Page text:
forbidden fruit during treatment due to nausea

After Transplant, Missing, Then Savoring, Strawberries

Strawberry season in Massachusetts – late June to early July – makes me think of the times after transplant when I couldn’t eat this sweet fruit with the sunshiny, summery taste and smell. That is, unless it was cooked and mushy.

This short season is a favorite time of year. Being from New York, it was a treat to go to the farm with the kids, get on the tractor bed, and go out to pick basketfuls.

Post-transplant diet

When I went home after my stem cell transplant, I lived by a big binder with sections explaining the do’s and don’ts of a low-microbial diet. It would lower my risk of getting sick while my immune system recovered.

I would need to follow it for 100 days after transplant. The plan called for phasing foods in. I was elated when I could eat a fresh bakery bagel as opposed to the packaged, store-bought facsimile assumed to have fewer germs. Strawberries came last.

I could eat fruit with a skin, but not raw “rough-textured” fruits and vegetables that can’t be thoroughly washed, such as broccoli, cauliflower, raspberries, blackberries, and, strawberries. My doctor said to hold off for even longer than the 100 days because it’s difficult to get the dirt out of strawberries and the others in that grouping.

The introduction of “fruit mush”

After I got some local straws for my kids, my daughter appreciatively smelled them. She savored the taste of a juicy one.

Then she saw the sadness on my face.

“Yuk!” she said.

“They’re horrible!”

It felt good to laugh about it.

During that period I did get to eat most of what I wanted, as long as it was cooked.

My mother, who stayed with me early in my recovery, labeled a new dish “fruit mush.” (More formally, it would be fruit compote.) It was strawberries, blueberries, apples, grapes, whatever we had around, cooked with a little water, cinnamon and lemon.

I could also make a “salad” with cooked green beans, tuna, hard boiled egg, olives, and maybe some artichokes out of a jar or can.

Getting my appetite back

It took a while for me to have an appetite. Like many after chemotherapy, I thought food and drink had a metallic taste. Adding lemon to must-have water helped, but it had to be from a squeeze bottle, not fresh.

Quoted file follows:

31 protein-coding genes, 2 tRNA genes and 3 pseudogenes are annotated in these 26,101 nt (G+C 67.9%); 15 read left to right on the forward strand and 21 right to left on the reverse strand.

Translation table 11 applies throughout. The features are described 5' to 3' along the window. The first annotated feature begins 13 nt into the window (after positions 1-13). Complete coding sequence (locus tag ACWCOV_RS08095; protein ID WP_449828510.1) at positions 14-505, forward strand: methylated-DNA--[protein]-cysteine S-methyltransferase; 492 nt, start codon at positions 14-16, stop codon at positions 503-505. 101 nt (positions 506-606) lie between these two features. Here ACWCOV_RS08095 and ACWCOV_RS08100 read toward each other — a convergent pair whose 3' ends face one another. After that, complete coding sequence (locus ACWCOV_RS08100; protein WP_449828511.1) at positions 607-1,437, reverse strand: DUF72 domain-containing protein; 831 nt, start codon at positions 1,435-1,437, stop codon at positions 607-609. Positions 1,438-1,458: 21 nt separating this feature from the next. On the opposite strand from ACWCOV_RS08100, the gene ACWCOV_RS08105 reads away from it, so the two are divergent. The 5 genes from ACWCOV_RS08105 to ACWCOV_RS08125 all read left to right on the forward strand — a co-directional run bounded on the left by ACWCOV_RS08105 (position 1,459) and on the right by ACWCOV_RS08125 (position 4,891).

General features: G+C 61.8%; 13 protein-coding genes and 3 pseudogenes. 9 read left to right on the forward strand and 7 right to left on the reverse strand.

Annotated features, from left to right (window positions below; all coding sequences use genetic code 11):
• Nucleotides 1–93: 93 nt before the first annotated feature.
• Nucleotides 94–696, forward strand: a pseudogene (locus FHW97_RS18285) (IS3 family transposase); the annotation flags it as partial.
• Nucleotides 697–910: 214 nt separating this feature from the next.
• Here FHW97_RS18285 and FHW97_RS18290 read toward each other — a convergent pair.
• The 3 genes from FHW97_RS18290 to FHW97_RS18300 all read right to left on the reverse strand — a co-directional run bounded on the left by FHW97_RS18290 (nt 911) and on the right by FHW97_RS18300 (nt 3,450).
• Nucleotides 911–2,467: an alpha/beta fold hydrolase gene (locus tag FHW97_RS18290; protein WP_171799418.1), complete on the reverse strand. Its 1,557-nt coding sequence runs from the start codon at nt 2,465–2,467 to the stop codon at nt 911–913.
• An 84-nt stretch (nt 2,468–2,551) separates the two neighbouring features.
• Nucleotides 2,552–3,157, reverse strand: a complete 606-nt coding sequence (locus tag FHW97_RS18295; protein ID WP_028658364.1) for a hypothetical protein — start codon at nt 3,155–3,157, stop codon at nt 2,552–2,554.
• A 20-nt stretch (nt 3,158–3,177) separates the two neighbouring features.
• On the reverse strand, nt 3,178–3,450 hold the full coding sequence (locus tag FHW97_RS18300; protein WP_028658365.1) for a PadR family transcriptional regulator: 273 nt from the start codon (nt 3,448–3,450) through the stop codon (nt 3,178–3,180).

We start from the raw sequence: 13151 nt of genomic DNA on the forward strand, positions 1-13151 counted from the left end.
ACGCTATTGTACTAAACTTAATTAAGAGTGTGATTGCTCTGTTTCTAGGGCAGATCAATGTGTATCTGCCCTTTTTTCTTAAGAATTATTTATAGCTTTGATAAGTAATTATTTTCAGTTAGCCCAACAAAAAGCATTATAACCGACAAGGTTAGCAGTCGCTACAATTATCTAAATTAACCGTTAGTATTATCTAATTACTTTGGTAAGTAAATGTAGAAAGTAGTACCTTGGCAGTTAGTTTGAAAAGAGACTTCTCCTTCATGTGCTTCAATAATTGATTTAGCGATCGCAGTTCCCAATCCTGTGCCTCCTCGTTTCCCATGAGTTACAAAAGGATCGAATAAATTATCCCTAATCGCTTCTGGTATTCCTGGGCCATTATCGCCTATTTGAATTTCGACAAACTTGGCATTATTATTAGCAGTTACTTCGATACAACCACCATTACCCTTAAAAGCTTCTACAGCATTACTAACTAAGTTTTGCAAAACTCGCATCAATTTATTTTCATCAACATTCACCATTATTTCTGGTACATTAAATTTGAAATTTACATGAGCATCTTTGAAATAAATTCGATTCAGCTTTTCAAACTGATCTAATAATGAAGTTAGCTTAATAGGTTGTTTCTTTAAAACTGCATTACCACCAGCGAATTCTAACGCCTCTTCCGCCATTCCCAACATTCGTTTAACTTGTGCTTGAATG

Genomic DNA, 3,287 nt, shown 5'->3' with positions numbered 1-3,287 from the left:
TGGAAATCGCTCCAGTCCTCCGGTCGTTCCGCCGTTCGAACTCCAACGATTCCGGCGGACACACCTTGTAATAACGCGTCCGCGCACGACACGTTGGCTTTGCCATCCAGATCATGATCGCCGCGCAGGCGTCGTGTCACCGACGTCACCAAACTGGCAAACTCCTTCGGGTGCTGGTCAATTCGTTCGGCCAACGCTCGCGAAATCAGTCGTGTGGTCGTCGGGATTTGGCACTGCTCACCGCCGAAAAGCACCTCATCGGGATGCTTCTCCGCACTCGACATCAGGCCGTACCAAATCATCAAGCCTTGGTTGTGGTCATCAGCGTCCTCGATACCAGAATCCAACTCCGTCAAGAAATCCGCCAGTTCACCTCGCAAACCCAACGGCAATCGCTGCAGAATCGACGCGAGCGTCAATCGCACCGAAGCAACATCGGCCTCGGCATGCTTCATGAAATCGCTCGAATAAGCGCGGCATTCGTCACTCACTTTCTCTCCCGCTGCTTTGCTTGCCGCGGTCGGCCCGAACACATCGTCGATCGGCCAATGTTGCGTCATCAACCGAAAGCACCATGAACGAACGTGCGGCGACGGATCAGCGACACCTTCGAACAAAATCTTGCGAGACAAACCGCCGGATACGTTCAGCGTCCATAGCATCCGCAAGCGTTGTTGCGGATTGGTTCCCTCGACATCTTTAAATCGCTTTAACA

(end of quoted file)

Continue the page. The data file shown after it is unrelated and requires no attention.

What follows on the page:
After losing some 20 pounds, I needed to eat. But for weeks, nothing appealed. More than once, I took a few bites and threw up. My best throw-up was in the passenger seat of my son’s car when he was driving me to Boston. I threw up into a plastic bag…with holes in it.

A kind doctor said to me in the hospital, “You will eat again.” It seems obvious, but in the moment I was not sure. It was reassuring.

It got to the point where the sight of food made me anxious. My doctor told me to take a milligram of Ativan, wait a while, and then sit down to eat. That helped somewhat.

I also took a drug called Marinol, a capsule containing THC (delta-9-tetrahydrocannabinol) one of the active compounds in marijuana, approved by the FDA to treat nausea caused by chemotherapy. They said it could improve my appetite and also make me loopy. I don’t think I got enough, because it didn’t do either.

The best medicine was time, time to really want that strawberry and have to cook it, followed by more time to be able to eat one fresh, and even more time, leading up to today, when I can eat a handful and rejoice that I can do it without fear.

This article represents the opinions, thoughts, and experiences of the author; none of this content has been paid for by any advertiser. The Blood-Cancer.com team does not recommend or endorse any products or treatments discussed herein. Learn more about how we maintain editorial integrity here.

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